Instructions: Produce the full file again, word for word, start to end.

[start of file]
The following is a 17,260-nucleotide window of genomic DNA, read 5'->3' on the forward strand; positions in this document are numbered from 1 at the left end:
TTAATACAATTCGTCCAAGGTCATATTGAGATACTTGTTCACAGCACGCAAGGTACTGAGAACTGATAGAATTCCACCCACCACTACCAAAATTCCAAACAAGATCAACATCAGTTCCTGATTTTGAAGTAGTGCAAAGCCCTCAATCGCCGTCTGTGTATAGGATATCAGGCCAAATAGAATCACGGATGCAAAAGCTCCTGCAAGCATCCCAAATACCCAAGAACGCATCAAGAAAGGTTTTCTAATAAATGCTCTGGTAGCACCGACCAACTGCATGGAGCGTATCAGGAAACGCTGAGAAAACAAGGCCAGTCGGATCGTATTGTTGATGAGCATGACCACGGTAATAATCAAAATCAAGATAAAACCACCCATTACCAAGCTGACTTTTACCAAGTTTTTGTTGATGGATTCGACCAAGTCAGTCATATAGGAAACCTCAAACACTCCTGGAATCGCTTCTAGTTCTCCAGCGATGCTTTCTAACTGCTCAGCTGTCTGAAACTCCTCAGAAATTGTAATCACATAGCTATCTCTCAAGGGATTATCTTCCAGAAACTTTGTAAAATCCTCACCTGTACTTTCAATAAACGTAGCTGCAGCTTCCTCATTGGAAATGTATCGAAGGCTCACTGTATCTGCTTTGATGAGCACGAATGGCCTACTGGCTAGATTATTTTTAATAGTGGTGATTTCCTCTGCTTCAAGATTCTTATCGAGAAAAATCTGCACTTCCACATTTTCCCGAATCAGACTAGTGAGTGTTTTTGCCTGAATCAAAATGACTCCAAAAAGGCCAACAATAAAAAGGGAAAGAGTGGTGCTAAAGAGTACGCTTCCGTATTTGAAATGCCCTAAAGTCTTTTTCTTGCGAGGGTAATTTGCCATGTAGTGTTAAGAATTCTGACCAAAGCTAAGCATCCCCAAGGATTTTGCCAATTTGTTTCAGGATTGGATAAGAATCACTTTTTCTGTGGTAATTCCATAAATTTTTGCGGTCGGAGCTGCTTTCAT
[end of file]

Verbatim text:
The following is a 17,260-nucleotide window of genomic DNA, read 5'->3' on the forward strand; positions in this document are numbered from 1 at the left end:
TTAATACAATTCGTCCAAGGTCATATTGAGATACTTGTTCACAGCACGCAAGGTACTGAGAACTGATAGAATTCCACCCACCACTACCAAAATTCCAAACAAGATCAACATCAGTTCCTGATTTTGAAGTAGTGCAAAGCCCTCAATCGCCGTCTGTGTATAGGATATCAGGCCAAATAGAATCACGGATGCAAAAGCTCCTGCAAGCATCCCAAATACCCAAGAACGCATCAAGAAAGGTTTTCTAATAAATGCTCTGGTAGCACCGACCAACTGCATGGAGCGTATCAGGAAACGCTGAGAAAACAAGGCCAGTCGGATCGTATTGTTGATGAGCATGACCACGGTAATAATCAAAATCAAGATAAAACCACCCATTACCAAGCTGACTTTTACCAAGTTTTTGTTGATGGATTCGACCAAGTCAGTCATATAGGAAACCTCAAACACTCCTGGAATCGCTTCTAGTTCTCCAGCGATGCTTTCTAACTGCTCAGCTGTCTGAAACTCCTCAGAAATTGTAATCACATAGCTATCTCTCAAGGGATTATCTTCCAGAAACTTTGTAAAATCCTCACCTGTACTTTCAATAAACGTAGCTGCAGCTTCCTCATTGGAAATGTATCGAAGGCTCACTGTATCTGCTTTGATGAGCACGAATGGCCTACTGGCTAGATTATTTTTAATAGTGGTGATTTCCTCTGCTTCAAGATTCTTATCGAGAAAAATCTGCACTTCCACATTTTCCCGAATCAGACTAGTGAGTGTTTTTGCCTGAATCAAAATGACTCCAAAAAGGCCAACAATAAAAAGGGAAAGAGTGGTGCTAAAGAGTACGCTTCCGTATTTGAAATGCCCTAAAGTCTTTTTCTTGCGAGGGTAATTTGCCATGTAGTGTTAAGAATTCTGACCAAAGCTAAGCATCCCCAAGGATTTTGCCAATTTGTTTCAGGATTGGATAAGAATCACTTTTTCTGTGGTAATTCCATAAATTTTTGCGGTCGGAGCTGCTTTCAT